In a low scoring affair, the Japan Top League final was played out last weekend in front of 23,000 fans in Tokyo. The pinnacle of Japanese rugby, the defending champions Suntory Sungoliath triumphed 12-8 over the Panasonic Wild Knights.
Even though former All Blacks and Wallabies coach Robbie Deans was unable to add to his haul of titles, it is the compounding results of several high profile injuries, which are now making headlines.
Firstly, recently Ulster has broadcast that their new signing would be Stephen Donald. Brought in to replace Christian Lealiifano, the former All Black was to be a senior figure, and probable mentor to younger players. But that signing has been scuttled, as Donald was given a negative medical report after playing in the final a week ago.
Negative Flow-on Affects of Injuries from Japan Top League Final
Stephen Donald had played in the Japan Top League final, and carried an injury in his first-stop in Europe – a medical appointment. And it was found during the process that the popular signing would be out of action before he had even laced up his boots in Ireland.
“Unfortunately, Ulster Rugby is not in a position to proceed with the signing of Stephen Donald, after receiving a medical report on the player yesterday [Sunday],” an Ulster Rugby statement read.
“Stephen had agreed a short-term deal to join the province, but he sustained an injury while representing his club in the final game of the Japanese season, which will rule him out for four-plus weeks.”
Ulster will not be signing Stephen Donald "after receiving a medical report on the player". He was injured in his final game in Japan.
That rounds off a miserable rugby weekend up in Belfast!
— Heads Up Rugby (@Heads_Up_Rugby) January 22, 2018
The bad news follows on after defeat by Wasps had ruined Ulster’s European rugby chances. And with Paddy Jackson unavailable due to court charges pending, it leaves Ulster head coach Jono Gibbes, extremely short on options at fly-half.
Negatives News continues; David Pocock unable to start for Brumbies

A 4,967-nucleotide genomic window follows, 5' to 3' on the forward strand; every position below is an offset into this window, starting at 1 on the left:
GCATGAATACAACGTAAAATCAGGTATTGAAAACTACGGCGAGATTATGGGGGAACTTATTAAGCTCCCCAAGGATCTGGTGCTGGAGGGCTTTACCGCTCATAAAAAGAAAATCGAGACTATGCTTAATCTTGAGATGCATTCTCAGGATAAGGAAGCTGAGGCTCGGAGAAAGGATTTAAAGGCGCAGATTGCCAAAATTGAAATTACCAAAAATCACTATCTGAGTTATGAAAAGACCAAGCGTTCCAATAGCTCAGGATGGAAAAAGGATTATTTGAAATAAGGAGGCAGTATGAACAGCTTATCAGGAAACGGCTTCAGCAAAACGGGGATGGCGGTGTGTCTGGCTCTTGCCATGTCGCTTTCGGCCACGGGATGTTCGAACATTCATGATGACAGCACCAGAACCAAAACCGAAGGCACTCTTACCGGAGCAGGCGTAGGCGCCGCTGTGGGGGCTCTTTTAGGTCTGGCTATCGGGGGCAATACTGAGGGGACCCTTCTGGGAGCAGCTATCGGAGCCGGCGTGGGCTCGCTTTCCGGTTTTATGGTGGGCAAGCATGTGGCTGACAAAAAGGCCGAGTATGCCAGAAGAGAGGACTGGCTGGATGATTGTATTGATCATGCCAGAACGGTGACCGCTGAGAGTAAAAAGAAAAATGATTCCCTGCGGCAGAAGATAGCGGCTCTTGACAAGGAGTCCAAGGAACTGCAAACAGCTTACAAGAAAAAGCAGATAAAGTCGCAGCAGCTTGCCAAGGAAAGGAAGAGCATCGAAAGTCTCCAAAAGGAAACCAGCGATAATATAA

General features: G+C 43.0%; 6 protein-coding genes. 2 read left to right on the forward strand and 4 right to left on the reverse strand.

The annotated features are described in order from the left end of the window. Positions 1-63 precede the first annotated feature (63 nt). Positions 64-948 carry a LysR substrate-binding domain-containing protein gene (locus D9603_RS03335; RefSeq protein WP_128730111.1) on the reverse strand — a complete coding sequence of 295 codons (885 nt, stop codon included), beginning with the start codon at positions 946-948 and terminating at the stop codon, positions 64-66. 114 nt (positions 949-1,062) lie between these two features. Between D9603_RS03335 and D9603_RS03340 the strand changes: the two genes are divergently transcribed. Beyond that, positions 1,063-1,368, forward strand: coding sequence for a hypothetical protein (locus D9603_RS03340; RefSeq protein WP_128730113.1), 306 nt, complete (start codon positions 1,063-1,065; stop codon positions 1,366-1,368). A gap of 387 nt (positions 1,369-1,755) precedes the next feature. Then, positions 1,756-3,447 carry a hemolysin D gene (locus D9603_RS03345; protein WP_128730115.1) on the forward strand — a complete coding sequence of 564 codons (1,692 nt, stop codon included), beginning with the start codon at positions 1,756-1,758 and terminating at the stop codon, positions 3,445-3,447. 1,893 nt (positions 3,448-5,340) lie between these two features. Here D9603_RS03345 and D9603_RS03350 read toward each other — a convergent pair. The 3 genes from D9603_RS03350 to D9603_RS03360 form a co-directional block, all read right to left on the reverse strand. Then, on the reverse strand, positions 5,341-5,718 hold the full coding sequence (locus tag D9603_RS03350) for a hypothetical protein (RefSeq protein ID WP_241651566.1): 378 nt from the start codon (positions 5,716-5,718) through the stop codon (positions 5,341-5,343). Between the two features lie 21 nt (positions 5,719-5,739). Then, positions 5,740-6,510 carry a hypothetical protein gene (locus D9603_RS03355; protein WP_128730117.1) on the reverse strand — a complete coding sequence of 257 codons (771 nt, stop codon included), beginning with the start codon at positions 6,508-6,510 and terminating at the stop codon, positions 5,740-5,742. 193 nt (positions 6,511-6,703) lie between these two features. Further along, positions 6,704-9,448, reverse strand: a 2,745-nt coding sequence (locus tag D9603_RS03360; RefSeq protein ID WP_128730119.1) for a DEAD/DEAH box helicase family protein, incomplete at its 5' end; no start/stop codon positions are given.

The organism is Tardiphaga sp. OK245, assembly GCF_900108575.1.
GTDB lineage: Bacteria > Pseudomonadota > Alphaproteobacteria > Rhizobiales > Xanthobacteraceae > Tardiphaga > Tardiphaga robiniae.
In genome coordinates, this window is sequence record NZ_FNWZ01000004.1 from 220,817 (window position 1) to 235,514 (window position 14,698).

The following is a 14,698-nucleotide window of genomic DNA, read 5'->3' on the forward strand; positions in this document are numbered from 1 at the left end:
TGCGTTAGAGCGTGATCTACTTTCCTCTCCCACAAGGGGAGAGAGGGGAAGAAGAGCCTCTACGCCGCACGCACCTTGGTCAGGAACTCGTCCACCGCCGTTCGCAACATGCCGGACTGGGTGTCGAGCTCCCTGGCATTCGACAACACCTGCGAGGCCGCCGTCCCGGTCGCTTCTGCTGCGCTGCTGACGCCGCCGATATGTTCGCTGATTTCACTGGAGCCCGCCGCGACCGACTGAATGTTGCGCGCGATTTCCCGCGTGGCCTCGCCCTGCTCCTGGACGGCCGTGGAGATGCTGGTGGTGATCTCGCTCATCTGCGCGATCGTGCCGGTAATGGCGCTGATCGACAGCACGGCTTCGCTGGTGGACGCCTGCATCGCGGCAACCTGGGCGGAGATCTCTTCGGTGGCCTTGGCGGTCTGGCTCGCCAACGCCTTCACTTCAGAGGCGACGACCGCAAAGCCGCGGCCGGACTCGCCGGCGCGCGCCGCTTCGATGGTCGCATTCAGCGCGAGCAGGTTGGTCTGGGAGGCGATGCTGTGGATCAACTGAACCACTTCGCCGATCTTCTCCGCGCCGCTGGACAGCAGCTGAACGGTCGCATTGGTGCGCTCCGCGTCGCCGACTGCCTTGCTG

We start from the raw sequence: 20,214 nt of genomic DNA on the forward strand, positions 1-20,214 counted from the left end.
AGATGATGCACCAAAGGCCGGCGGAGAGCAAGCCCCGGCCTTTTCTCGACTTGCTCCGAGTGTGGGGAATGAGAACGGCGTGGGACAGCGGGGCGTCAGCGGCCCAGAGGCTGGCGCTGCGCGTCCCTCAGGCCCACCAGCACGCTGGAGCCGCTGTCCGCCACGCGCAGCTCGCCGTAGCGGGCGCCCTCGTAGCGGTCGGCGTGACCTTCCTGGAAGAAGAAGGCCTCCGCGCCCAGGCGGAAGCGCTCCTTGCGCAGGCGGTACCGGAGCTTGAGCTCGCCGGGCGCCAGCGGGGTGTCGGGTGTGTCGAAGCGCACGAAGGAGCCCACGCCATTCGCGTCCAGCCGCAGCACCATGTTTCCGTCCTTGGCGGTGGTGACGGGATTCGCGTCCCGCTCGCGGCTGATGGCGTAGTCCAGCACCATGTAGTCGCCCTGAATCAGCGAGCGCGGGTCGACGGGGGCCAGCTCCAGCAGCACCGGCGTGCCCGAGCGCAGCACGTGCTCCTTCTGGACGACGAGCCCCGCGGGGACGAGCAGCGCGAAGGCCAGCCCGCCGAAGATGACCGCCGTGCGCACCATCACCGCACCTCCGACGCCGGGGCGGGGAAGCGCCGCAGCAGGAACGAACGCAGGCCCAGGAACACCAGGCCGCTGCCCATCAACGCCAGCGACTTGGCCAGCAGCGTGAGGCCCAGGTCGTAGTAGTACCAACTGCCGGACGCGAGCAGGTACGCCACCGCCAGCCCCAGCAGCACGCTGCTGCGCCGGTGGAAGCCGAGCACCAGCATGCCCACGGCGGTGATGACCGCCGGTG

As the fall out from the Japan Top League final continues, media reports in Australia are confirming that former Wallabies captain David Pocock is now unable to start the Super Rugby season for the Brumbies, due to a knee injury.
That poor outcome was bad news for both the ACT Brumbies Super Rugby franchise, and Rugby Australia. As much for the Brumbies, who were anticipating the boost which the world-class flanker would have brought.
Now head coach Stephen Larkham must again try to fill the space–as Pocock was unavailable for the whole of the 2017 season, due to a sabbatical. And that contract variation is where Rugby Australia will be digesting the injury news.
Pocock Sabbatical included stint in Japan Top League
Injury aside, the fact that Pocock was playing in Japan was due to a variation on his sabbatical clause. Not only did Pocock negotiate a 12 month break from rugby, but he included a term in the Japanese league–where he had played previously.
While it has been done by players like Jerome Kaino of New Zealand, the idea of a sabbatical including time playing rugby offshore will now cut-deep with Brumbies fans. They will ask “why was he even playing for Panasonic? How did this happen?”
The player himself has told Australian media that “it was certainly a risk [the sabbatical]. I’d be lying if I didn’t say I was a bit apprehensive about that much time away from the game. A big part of wanting to come back via Japan was wanting to get back into things.
On returning with a lingering injury, Pocock said “It’s disappointing and frustrating but there’s not much I can do. I’ve been managing it for ages and I could have kept managing it, but the Brumbies management decided they wanted it sorted for it not to be an issue halfway through the season.”
He may return to the competition after the first quarter of the competition is completed; possibly by the Week Seven local derby against the Waratahs.
Injuries have ‘flow on affect’ for Brumbies and Ulster
Injuries are a danger in contact sport, and may come on the training pitch or in a game. But ACT Brumbies supporters will be dumbfounded that the returning star has been removed by a foreign game. And the news will rub salt into the dealings of former Rugby Australia CEO Bill Pulver.
A sabbatical is designed so that a player returns fit – see Israel Folau – so it might be an education on future negotiations.
The ‘flow-on affects’ will be felt by both the Brumbies, and by Ulster. Two professional rugby sides on different sides of the rugby world, but sadly linked by injuries sustained in the Japan Top League final, which will now mean changes and delays to their planning in 2018.
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